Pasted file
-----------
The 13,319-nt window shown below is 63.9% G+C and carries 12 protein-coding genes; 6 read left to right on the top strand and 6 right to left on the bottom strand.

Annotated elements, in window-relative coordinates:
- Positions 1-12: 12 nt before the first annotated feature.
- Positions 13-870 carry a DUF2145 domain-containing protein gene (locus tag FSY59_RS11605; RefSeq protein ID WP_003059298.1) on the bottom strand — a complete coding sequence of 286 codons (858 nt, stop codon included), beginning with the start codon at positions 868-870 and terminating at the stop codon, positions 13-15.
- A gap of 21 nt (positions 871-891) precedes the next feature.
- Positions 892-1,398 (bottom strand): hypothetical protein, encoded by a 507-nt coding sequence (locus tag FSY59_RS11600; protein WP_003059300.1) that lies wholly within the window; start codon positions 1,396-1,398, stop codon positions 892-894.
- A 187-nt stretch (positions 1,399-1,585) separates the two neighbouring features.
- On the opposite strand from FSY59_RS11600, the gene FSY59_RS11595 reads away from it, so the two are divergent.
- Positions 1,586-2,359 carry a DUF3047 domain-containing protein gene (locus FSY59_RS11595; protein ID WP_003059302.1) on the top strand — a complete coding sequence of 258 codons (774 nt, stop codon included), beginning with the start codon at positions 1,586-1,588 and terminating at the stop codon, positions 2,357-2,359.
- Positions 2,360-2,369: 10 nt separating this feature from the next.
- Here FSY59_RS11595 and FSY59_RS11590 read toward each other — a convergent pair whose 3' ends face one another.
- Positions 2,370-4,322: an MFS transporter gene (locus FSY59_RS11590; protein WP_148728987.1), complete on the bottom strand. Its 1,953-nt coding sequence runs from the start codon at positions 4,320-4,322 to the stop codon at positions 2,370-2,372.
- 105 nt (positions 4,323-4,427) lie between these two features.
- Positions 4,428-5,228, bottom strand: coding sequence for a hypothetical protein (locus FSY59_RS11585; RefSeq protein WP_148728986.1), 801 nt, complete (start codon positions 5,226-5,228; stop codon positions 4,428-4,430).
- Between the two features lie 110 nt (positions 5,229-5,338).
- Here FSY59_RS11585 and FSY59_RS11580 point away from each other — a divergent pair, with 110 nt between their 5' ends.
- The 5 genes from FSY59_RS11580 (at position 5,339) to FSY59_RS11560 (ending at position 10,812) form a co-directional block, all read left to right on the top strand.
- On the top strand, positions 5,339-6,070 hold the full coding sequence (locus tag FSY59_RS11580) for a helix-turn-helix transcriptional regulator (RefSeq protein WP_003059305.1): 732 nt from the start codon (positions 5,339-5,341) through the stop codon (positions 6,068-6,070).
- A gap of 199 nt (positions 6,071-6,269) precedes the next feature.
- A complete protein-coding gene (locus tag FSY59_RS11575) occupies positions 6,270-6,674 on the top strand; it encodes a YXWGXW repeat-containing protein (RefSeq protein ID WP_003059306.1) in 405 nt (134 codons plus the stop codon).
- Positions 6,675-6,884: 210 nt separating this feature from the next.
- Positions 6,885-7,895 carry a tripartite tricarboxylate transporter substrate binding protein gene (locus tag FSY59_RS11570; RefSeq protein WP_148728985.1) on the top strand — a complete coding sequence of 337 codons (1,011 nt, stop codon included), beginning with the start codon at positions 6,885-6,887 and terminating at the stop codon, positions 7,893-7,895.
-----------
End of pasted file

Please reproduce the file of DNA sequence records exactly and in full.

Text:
The 13,319-nt window shown below is 63.9% G+C and carries 12 protein-coding genes; 6 read left to right on the top strand and 6 right to left on the bottom strand.

Annotated elements, in window-relative coordinates:
- Positions 1-12: 12 nt before the first annotated feature.
- Positions 13-870 carry a DUF2145 domain-containing protein gene (locus tag FSY59_RS11605; RefSeq protein ID WP_003059298.1) on the bottom strand — a complete coding sequence of 286 codons (858 nt, stop codon included), beginning with the start codon at positions 868-870 and terminating at the stop codon, positions 13-15.
- A gap of 21 nt (positions 871-891) precedes the next feature.
- Positions 892-1,398 (bottom strand): hypothetical protein, encoded by a 507-nt coding sequence (locus tag FSY59_RS11600; protein WP_003059300.1) that lies wholly within the window; start codon positions 1,396-1,398, stop codon positions 892-894.
- A 187-nt stretch (positions 1,399-1,585) separates the two neighbouring features.
- On the opposite strand from FSY59_RS11600, the gene FSY59_RS11595 reads away from it, so the two are divergent.
- Positions 1,586-2,359 carry a DUF3047 domain-containing protein gene (locus FSY59_RS11595; protein ID WP_003059302.1) on the top strand — a complete coding sequence of 258 codons (774 nt, stop codon included), beginning with the start codon at positions 1,586-1,588 and terminating at the stop codon, positions 2,357-2,359.
- Positions 2,360-2,369: 10 nt separating this feature from the next.
- Here FSY59_RS11595 and FSY59_RS11590 read toward each other — a convergent pair whose 3' ends face one another.
- Positions 2,370-4,322: an MFS transporter gene (locus FSY59_RS11590; protein WP_148728987.1), complete on the bottom strand. Its 1,953-nt coding sequence runs from the start codon at positions 4,320-4,322 to the stop codon at positions 2,370-2,372.
- 105 nt (positions 4,323-4,427) lie between these two features.
- Positions 4,428-5,228, bottom strand: coding sequence for a hypothetical protein (locus FSY59_RS11585; RefSeq protein WP_148728986.1), 801 nt, complete (start codon positions 5,226-5,228; stop codon positions 4,428-4,430).
- Between the two features lie 110 nt (positions 5,229-5,338).
- Here FSY59_RS11585 and FSY59_RS11580 point away from each other — a divergent pair, with 110 nt between their 5' ends.
- The 5 genes from FSY59_RS11580 (at position 5,339) to FSY59_RS11560 (ending at position 10,812) form a co-directional block, all read left to right on the top strand.
- On the top strand, positions 5,339-6,070 hold the full coding sequence (locus tag FSY59_RS11580) for a helix-turn-helix transcriptional regulator (RefSeq protein WP_003059305.1): 732 nt from the start codon (positions 5,339-5,341) through the stop codon (positions 6,068-6,070).
- A gap of 199 nt (positions 6,071-6,269) precedes the next feature.
- A complete protein-coding gene (locus tag FSY59_RS11575) occupies positions 6,270-6,674 on the top strand; it encodes a YXWGXW repeat-containing protein (RefSeq protein ID WP_003059306.1) in 405 nt (134 codons plus the stop codon).
- Positions 6,675-6,884: 210 nt separating this feature from the next.
- Positions 6,885-7,895 carry a tripartite tricarboxylate transporter substrate binding protein gene (locus tag FSY59_RS11570; RefSeq protein WP_148728985.1) on the top strand — a complete coding sequence of 337 codons (1,011 nt, stop codon included), beginning with the start codon at positions 6,885-6,887 and terminating at the stop codon, positions 7,893-7,895.